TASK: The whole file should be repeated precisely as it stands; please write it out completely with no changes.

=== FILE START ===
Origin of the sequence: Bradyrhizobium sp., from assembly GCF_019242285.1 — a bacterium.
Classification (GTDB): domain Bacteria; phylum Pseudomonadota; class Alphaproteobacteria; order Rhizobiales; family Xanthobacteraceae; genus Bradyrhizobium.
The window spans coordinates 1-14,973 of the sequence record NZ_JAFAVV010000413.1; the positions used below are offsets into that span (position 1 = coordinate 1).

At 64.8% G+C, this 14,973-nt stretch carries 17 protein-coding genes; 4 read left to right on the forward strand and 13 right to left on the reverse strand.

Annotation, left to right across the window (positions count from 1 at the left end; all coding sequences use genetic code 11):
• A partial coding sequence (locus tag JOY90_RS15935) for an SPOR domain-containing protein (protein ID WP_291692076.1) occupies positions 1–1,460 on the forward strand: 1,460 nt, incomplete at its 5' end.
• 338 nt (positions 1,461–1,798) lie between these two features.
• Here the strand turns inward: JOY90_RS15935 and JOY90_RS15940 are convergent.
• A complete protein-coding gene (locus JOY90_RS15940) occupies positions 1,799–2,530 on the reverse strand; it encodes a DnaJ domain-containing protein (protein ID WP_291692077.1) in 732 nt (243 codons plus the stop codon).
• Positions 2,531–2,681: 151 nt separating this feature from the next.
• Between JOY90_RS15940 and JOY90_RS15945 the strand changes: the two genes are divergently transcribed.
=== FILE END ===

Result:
Origin of the sequence: Bradyrhizobium sp., from assembly GCF_019242285.1 — a bacterium.
Classification (GTDB): domain Bacteria; phylum Pseudomonadota; class Alphaproteobacteria; order Rhizobiales; family Xanthobacteraceae; genus Bradyrhizobium.
The window spans coordinates 1-14,973 of the sequence record NZ_JAFAVV010000413.1; the positions used below are offsets into that span (position 1 = coordinate 1).

At 64.8% G+C, this 14,973-nt stretch carries 17 protein-coding genes; 4 read left to right on the forward strand and 13 right to left on the reverse strand.

Annotation, left to right across the window (positions count from 1 at the left end; all coding sequences use genetic code 11):
• A partial coding sequence (locus tag JOY90_RS15935) for an SPOR domain-containing protein (protein ID WP_291692076.1) occupies positions 1–1,460 on the forward strand: 1,460 nt, incomplete at its 5' end.
• 338 nt (positions 1,461–1,798) lie between these two features.
• Here the strand turns inward: JOY90_RS15935 and JOY90_RS15940 are convergent.
• A complete protein-coding gene (locus JOY90_RS15940) occupies positions 1,799–2,530 on the reverse strand; it encodes a DnaJ domain-containing protein (protein ID WP_291692077.1) in 732 nt (243 codons plus the stop codon).
• Positions 2,531–2,681: 151 nt separating this feature from the next.
• Between JOY90_RS15940 and JOY90_RS15945 the strand changes: the two genes are divergently transcribed.